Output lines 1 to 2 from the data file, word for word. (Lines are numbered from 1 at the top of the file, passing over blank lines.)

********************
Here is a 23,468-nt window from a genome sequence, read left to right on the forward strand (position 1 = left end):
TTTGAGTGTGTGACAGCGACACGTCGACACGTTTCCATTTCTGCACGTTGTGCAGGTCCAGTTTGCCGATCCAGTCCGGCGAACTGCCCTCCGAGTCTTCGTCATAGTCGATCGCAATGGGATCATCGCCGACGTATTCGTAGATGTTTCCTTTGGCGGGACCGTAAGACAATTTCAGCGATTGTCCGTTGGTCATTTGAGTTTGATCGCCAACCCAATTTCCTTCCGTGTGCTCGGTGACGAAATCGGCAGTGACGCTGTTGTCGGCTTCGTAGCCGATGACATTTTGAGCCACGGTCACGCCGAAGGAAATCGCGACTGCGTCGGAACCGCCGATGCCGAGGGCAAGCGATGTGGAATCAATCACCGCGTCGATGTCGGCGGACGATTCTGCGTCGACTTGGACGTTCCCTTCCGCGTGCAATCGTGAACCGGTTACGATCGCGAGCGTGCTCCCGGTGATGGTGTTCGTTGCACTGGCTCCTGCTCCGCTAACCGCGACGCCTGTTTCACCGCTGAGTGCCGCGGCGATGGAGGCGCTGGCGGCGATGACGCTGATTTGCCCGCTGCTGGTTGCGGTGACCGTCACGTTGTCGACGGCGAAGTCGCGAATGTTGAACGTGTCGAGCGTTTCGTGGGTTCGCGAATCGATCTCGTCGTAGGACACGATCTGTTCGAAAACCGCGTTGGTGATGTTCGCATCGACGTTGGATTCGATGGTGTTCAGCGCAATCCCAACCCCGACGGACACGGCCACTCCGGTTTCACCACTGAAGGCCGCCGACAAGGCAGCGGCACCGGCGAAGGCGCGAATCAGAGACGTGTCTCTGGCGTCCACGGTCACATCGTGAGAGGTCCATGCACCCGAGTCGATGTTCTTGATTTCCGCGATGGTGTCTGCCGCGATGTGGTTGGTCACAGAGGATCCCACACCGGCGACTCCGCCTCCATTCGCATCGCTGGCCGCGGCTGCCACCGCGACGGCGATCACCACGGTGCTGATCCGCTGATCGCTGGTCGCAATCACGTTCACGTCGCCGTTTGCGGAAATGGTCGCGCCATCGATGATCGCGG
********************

Here is a 23,468-nt window from a genome sequence, read left to right on the forward strand (position 1 = left end):
TTTGAGTGTGTGACAGCGACACGTCGACACGTTTCCATTTCTGCACGTTGTGCAGGTCCAGTTTGCCGATCCAGTCCGGCGAACTGCCCTCCGAGTCTTCGTCATAGTCGATCGCAATGGGATCATCGCCGACGTATTCGTAGATGTTTCCTTTGGCGGGACCGTAAGACAATTTCAGCGATTGTCCGTTGGTCATTTGAGTTTGATCGCCAACCCAATTTCCTTCCGTGTGCTCGGTGACGAAATCGGCAGTGACGCTGTTGTCGGCTTCGTAGCCGATGACATTTTGAGCCACGGTCACGCCGAAGGAAATCGCGACTGCGTCGGAACCGCCGATGCCGAGGGCAAGCGATGTGGAATCAATCACCGCGTCGATGTCGGCGGACGATTCTGCGTCGACTTGGACGTTCCCTTCCGCGTGCAATCGTGAACCGGTTACGATCGCGAGCGTGCTCCCGGTGATGGTGTTCGTTGCACTGGCTCCTGCTCCGCTAACCGCGACGCCTGTTTCACCGCTGAGTGCCGCGGCGATGGAGGCGCTGGCGGCGATGACGCTGATTTGCCCGCTGCTGGTTGCGGTGACCGTCACGTTGTCGACGGCGAAGTCGCGAATGTTGAACGTGTCGAGCGTTTCGTGGGTTCGCGAATCGATCTCGTCGTAGGACACGATCTGTTCGAAAACCGCGTTGGTGATGTTCGCATCGACGTTGGATTCGATGGTGTTCAGCGCAATCCCAACCCCGACGGACACGGCCACTCCGGTTTCACCACTGAAGGCCGCCGACAAGGCAGCGGCACCGGCGAAGGCGCGAATCAGAGACGTGTCTCTGGCGTCCACGGTCACATCGTGAGAGGTCCATGCACCCGAGTCGATGTTCTTGATTTCCGCGATGGTGTCTGCCGCGATGTGGTTGGTCACAGAGGATCCCACACCGGCGACTCCGCCTCCATTCGCATCGCTGGCCGCGGCTGCCACCGCGACGGCGATCACCACGGTGCTGATCCGCTGATCGCTGGTCGCAATCACGTTCACGTCGCCGTTTGCGGAAATGGTCGCGCCATCGATGATCGCGG